The region was once Ireland's industrial powerhouse but has been reduced to reliance on British subvention - some £10bn (€11.5bn) a year. Investment is essential to boost the weak Northern private sector where entrepreneurs are thin on the ground. But there is a lower cost base north of the Border, so the lack of an entrepreneurial culture is fixable via supports to investors and by offering training and financial supports to start-ups in a transitioning economy.
Germany should be able to offer advice, having taken on its own reunification project.
Northern Unionists and Nationalists will need reassurance that their incomes will be protected in an all-Ireland economy within Europe - rather than exposed to risk in a Brexit-Britain which doesn't value the sons (or daughters) of Ulster.
Unionists must be persuaded, too, about the benefits of an enhanced ethnic status in the Republic.
Sustained outreach will have to take place, guaranteeing that their voices will be heard and respected, as will their traditions.
A key message to advance is that the Republic has changed, and the Catholic Church's role in Irish society has diminished greatly. Steps, finally, to separate Church and State must take place.
Unionists and Northern Nationalists alike may be nervous at the loss of benefits emanating from Britain, especially the health service. Again, these anxieties can be addressed. Britain's health service is no longer the shining example it was once. One positive message to put forward is that social welfare is higher in the Republic, and Northern benefits would have to rise in tandem after reunification. That carries further financial implications but it may be an inducement.
And so to education. Integrated education is the way forward. But reunification must be supported, as well, by long-term investment in educational initiatives for adults. On the ground, major steps would have to be taken towards tackling sectarianism, with the focus on the future rather than the past. Education and jobs are essential - studies show that working-class loyalists are more likely to leave school without qualifications.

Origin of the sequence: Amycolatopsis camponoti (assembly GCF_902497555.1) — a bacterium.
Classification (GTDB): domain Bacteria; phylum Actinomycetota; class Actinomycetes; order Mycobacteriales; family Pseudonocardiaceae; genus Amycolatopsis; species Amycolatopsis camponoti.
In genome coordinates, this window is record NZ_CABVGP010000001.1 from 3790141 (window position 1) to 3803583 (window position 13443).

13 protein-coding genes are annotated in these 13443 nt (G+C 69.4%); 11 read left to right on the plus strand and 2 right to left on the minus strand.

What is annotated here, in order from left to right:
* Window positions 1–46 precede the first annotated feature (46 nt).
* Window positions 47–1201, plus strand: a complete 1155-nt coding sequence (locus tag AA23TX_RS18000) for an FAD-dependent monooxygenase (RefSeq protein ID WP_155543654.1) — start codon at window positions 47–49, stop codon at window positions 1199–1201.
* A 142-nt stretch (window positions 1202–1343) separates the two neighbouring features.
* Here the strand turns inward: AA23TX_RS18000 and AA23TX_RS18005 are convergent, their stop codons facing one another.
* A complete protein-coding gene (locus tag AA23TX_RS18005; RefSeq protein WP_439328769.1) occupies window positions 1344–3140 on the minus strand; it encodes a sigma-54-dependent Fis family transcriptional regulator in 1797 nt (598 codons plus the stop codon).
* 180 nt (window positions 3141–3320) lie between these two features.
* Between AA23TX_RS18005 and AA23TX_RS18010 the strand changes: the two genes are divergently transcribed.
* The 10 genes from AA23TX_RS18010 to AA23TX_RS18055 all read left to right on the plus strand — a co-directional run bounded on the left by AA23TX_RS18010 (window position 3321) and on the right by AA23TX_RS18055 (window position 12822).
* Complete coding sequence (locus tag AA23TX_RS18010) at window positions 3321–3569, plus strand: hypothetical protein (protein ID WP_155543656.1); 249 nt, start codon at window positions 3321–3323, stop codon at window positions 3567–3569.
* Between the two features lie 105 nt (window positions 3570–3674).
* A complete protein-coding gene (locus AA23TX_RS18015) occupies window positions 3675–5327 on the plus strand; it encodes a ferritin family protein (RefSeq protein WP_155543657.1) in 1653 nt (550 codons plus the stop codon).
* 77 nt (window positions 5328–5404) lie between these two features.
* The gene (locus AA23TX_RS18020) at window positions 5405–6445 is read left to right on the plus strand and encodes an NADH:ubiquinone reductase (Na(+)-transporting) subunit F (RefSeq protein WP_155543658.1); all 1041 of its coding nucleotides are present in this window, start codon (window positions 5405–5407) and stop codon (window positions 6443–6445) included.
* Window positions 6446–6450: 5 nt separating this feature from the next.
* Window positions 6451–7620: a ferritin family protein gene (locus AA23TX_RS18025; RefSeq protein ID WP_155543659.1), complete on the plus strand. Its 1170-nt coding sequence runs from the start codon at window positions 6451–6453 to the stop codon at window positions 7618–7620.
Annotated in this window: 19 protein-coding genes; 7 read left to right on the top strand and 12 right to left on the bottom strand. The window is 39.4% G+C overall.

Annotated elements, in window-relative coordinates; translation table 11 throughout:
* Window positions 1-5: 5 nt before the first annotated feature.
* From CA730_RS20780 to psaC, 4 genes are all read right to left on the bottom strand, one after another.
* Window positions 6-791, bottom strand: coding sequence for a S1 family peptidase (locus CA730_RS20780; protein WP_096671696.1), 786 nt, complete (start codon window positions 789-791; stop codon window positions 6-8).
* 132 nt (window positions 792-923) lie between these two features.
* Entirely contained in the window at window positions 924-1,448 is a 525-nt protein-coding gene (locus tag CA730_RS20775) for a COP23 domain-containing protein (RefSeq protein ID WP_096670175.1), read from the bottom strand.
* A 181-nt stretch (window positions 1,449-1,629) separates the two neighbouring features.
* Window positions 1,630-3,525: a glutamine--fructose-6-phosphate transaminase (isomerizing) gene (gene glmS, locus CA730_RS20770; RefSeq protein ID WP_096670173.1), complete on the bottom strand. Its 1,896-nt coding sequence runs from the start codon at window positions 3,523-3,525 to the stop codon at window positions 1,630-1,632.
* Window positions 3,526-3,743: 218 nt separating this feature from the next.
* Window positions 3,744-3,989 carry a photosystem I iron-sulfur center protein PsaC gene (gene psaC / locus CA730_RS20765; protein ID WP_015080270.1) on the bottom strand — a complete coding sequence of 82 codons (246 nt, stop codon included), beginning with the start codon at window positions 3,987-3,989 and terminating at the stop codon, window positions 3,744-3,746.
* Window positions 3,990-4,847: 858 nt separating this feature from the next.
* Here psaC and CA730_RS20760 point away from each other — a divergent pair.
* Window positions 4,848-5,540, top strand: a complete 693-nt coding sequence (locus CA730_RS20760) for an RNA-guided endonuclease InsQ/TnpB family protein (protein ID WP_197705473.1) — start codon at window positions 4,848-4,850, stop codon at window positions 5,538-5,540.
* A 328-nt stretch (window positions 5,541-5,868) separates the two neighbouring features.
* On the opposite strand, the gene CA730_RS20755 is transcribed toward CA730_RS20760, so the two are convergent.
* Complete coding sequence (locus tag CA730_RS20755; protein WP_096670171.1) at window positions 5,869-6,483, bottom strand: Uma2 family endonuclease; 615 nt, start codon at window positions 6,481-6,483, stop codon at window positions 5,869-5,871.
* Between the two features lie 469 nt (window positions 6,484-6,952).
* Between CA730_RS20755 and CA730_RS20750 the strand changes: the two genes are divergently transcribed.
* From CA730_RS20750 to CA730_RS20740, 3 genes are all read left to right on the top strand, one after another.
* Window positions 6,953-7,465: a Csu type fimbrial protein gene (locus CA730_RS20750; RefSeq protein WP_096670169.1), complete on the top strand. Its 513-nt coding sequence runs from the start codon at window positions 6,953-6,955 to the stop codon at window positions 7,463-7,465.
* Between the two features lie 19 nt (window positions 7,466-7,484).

Educated Unionists could be incentivised to stay and make a contribution. Currently, bright young Unionists are more likely to go to university in Britain - and not return. Persuade this educated cohort to stay by reducing or eliminating third-level fees.
On the financial front, it's not all a drain. Economies of scale and merged services could achieve savings - one parliament, one health service, one education service, and so on. A united Ireland would have a larger domestic economy, and there should also be a tourism boost.
The North would end up joining the euro, which would require work to re-denominate savings and loans, but it would then be well placed to attract investment as an English-speaking euro user within the EU.
The DUP is arguing from a weak position in seeking to retain a Border which poses severe economic problems. Meanwhile, there are moderate Unionists who could be convinced about the benefits from reunification. Some of them realise the British have no interest in Northern Ireland and, after all, why be loyal to a government which feels no loyalty in return?
Much work needs to take place before plebiscites north and south can be called. Rather than foist imperfect solutions on the unwilling, let's make haste slowly and get this right. Wouldn't it be something if Nationalist and Unionist labels became historic footnotes?